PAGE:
A little bit gay
Updated: Jun 29, 2018
When I first came out to my mom, at 27, I said, shakily, stiffly, and a with a hint of a laugh, “I’m a little bit gay.”
With some hindsight, I would now revise that statement to: “I’m a little lesbian.”
Or…possibly even, “I’m a little bit straight.”
Either way, at the time, she was understandably confused. Supportive, but confused. She said, “How can you be a little bit gay? Isn’t that being like a little bit pregnant?”
I tried to explain to her as best I could, nervously, feeling guilty that I had put this off until the last possible moment as I was loading the car to head home from a trip to our family cabin. I explained that none of my relationships with men had been ‘fake,’ including the most recent relationship with a long-term boyfriend that I had lived with for a year and a half, who my family had known well. I said that, in fact, just prior to dating him, I had had a relationship with a woman. I’m not sure if I had my wits together enough to explain that I had always had feelings for women.
Most importantly for this story, and what I wish I had said more clearly was that I had always also had feelings for women. I had been Queer, Bisexual, Pansexual, or…’a little bit lesbian’ for about as long as I could remember. (If you want to delve into my early and abiding love for combat boots, acoustic guitar music, movies about intense female ‘friendships’—that Ruth and Idgie cheek kiss, anyone?—jeans and liberal bumper-stickers, you could probably say I’m a lotta bitta lesbian…but then we get into aesthetics and cultural distinctions, and I digress…)
The thing about being in any part of the QUILTBAG community is that you’re always coming out. When I was doing more teaching artist work, in 2009 and 2010, I always struggled with when and if to correct kids’ assumptions of my straightness. When a giggly 9 year old asked me, during warm-ups, if I had a boyfriend, would being telling her about my girlfriend be a teaching moment? Or a 20 minute detour when we needed to get focused and rehearse a scene? When straight is considered, in the brilliant Hannah Gadsby’s words, ‘human neutral,’ if I wanted people to know me, I, as a generally femme presenting cis woman, often had to take the plunge and come out. Constantly. And just like coming out is not a one time event, but an over and over again process, it’s also not linear.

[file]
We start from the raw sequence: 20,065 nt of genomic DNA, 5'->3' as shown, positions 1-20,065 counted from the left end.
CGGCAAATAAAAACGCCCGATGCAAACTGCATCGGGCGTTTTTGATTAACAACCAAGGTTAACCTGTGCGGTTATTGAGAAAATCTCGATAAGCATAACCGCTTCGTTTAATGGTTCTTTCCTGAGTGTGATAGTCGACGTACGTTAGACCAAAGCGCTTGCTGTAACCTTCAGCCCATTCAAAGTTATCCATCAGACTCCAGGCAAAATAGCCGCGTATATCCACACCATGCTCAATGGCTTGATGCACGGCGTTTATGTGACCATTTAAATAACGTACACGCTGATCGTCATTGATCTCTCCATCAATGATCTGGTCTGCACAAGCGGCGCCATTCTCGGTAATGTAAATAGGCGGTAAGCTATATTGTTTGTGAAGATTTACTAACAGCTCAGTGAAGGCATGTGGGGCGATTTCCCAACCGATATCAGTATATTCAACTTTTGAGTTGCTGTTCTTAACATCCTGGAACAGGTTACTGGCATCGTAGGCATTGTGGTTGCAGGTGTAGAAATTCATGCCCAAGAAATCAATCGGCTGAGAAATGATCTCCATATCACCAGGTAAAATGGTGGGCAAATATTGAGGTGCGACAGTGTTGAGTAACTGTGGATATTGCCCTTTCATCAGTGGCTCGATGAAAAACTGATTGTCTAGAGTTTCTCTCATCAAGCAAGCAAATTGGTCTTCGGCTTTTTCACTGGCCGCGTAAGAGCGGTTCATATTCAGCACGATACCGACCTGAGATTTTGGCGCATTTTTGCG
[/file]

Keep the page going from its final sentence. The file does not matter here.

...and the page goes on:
Years later in New York, I brought my then-girlfriend to the holiday party at my new workplace. No one batted an eyelash—I was amongst the theatreatti, afterall—but I could feel something sliding into place in their minds, the faintest, muffled click, like a toggle switch sliding over to the slot marked: gay.
But I still knew that wasn’t my truth, and even though I often joked (and still do) about how big of a lesbian I was—I mean, I’ve lost count of the number of times I’ve seen the Indigo Girls perform, so I’m also somehow a lesbian circa 1988—I knew that if the relationship with my girlfriend ended, I might have to come out again.
I’ve avoided labeling myself as bisexual for a long time, ostensibly because I’ve dated trans and non-binary folks, but probably because I’m a coward. Internalized bi-phobia is real, folks. And I’m still working with it, in it, on it, and around it.
I didn’t want to be seen as crazy, flighty, greedy, unstable or any of the other bi-phobic epithets that so quickly flooded when I heard the word in my mind. I didn’t want to have to prove my ‘cred’ with the LGBT+ community, and I didn’t want to have to prove that my relationships with women weren't just a ‘phase,’ in the heteronormative ‘human neutral’ world.
And, as relationships of all stripes do, my relationship with my ex-girlfriend did end. And as it turned out, after 10 years of having exclusively dated women, trans and non-binary folks, I fell in love with a cis-man. And as it turned out, I worked with him. After carefully researching the (almost non-existently documented) HR policies at our workplace, I eventually told my supervisor, we went public-ish on social media, and little by little, I was coming out again as “a little bit straight.”
And as it turns out, this straight, white, cis man makes me happier than anyone I’ve ever known, and is the only person I’ve ever been able to truly imagine making a life with. And as it turns out, we decided to get married, and he proposed. And now I’m wearing a ring that used to belong to this wonderful, sensitive, goofy, intelligent-as-hell, sexy, geeky, straight cis white man’s grandmother. And although we have our problems, as any couple does, romantically, I’m happier than I’ve ever been. This is right for me.
I hate that it’s much less risky for me now to show affection to my partner in public.
I hate that he’s never, ever introduced, well-meaningly, by older people as “my friend.”
I hate that to explain the situation to my elder neighbor whose English is as limited as is my Spanish, I just had to point to my ring finger, point to my fiancé, and be met with immediate understanding, smiles and nods.
I hate that I have to ask myself, again, if I’m ever referring to a past relationship in the presence of a student, co-worker or someone else who doesn’t know me well—“Is this really the time to have this conversation?”
Most of all, I hate that I now seem to have more legitimacy and value than my friends in non straight-appearing relationships. Or my single or divorced friends, for that matter.
I love my fiancé. We make an amazing team. And.
And, this is the beginning of an entirely new plane of my coming out story.
So hi. I’m Nikki. Nice to meet you. Happy Pride. I’m in love with a cis man. And I’m a little bit gay.